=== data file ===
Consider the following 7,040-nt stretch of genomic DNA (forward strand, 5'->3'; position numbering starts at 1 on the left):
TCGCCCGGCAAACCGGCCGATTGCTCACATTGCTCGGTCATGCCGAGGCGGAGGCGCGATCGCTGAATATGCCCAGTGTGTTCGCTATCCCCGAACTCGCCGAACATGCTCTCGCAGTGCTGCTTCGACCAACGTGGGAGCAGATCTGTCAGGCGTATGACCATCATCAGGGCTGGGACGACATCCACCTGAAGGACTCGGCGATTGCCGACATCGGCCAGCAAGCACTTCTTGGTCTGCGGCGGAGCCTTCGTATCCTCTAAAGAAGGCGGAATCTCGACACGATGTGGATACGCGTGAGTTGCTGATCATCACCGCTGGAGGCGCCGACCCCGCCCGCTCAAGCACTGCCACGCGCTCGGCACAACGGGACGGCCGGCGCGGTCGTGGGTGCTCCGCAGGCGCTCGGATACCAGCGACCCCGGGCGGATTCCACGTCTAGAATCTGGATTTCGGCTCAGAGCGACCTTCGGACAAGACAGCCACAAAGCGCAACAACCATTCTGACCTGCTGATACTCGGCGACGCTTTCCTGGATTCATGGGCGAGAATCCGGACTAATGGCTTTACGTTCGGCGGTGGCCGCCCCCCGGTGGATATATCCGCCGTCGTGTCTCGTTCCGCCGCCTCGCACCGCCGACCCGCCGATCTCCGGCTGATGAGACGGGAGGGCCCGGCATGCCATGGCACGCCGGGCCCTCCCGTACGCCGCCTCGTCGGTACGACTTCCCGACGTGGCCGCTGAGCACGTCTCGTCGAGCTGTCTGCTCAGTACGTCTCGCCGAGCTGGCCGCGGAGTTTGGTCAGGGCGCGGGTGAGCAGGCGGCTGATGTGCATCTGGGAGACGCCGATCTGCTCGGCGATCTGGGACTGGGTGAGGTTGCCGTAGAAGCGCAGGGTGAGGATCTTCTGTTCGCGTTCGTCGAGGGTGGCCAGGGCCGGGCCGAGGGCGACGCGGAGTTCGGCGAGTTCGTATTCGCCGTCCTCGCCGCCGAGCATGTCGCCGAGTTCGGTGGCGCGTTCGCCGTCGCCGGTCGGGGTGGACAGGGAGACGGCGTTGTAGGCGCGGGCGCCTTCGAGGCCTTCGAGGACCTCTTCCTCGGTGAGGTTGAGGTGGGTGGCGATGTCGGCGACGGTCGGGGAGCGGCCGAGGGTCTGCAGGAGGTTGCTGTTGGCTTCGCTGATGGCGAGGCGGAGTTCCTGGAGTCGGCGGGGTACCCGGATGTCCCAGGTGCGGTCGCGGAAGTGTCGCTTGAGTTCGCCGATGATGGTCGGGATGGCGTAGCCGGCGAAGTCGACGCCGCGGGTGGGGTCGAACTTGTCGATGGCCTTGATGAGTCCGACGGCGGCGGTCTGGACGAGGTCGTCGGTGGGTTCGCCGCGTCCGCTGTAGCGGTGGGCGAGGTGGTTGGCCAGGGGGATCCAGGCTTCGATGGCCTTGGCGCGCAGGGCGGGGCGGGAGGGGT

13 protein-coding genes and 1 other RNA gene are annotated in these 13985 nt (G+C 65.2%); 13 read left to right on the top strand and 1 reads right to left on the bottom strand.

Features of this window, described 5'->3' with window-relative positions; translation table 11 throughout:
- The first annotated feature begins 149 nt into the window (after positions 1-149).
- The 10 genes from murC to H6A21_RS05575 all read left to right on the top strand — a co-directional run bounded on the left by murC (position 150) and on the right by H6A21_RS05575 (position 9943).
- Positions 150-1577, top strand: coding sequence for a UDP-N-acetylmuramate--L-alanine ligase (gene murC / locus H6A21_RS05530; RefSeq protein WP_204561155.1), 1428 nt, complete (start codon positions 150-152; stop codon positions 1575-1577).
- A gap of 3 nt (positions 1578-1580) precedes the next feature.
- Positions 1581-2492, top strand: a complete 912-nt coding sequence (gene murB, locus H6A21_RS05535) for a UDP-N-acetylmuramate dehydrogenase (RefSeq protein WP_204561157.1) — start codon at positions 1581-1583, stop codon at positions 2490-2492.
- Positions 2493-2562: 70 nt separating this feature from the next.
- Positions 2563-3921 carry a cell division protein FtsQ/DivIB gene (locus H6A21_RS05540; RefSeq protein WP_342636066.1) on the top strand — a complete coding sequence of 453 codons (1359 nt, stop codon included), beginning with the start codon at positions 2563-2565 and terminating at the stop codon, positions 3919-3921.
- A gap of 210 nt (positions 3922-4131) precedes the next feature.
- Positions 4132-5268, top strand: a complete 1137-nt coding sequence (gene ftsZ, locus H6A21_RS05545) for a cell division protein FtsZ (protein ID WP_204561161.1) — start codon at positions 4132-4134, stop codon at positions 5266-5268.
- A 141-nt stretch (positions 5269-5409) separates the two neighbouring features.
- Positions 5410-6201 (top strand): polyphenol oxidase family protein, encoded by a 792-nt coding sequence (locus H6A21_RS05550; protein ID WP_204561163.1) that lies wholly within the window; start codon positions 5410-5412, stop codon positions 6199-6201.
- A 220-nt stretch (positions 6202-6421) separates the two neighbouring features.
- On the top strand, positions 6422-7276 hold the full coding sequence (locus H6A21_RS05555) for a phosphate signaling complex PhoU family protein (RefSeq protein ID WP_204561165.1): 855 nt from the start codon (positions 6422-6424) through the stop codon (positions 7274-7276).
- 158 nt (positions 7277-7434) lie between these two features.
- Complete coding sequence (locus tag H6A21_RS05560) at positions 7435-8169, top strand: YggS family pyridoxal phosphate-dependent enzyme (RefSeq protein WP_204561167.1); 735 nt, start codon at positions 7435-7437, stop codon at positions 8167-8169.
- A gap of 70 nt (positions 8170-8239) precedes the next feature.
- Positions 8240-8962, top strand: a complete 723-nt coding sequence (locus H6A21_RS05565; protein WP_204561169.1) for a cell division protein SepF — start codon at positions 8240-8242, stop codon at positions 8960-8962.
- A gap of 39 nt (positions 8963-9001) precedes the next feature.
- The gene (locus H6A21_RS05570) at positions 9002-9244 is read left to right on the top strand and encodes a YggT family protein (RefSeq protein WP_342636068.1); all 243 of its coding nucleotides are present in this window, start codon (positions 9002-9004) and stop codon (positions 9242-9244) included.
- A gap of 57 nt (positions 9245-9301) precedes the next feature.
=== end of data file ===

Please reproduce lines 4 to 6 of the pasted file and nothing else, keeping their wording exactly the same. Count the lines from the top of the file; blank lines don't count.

Features of this window, described 5'->3' with window-relative positions; translation table 11 throughout:
- The first annotated feature begins 149 nt into the window (after positions 1-149).
- The 10 genes from murC to H6A21_RS05575 all read left to right on the top strand — a co-directional run bounded on the left by murC (position 150) and on the right by H6A21_RS05575 (position 9943).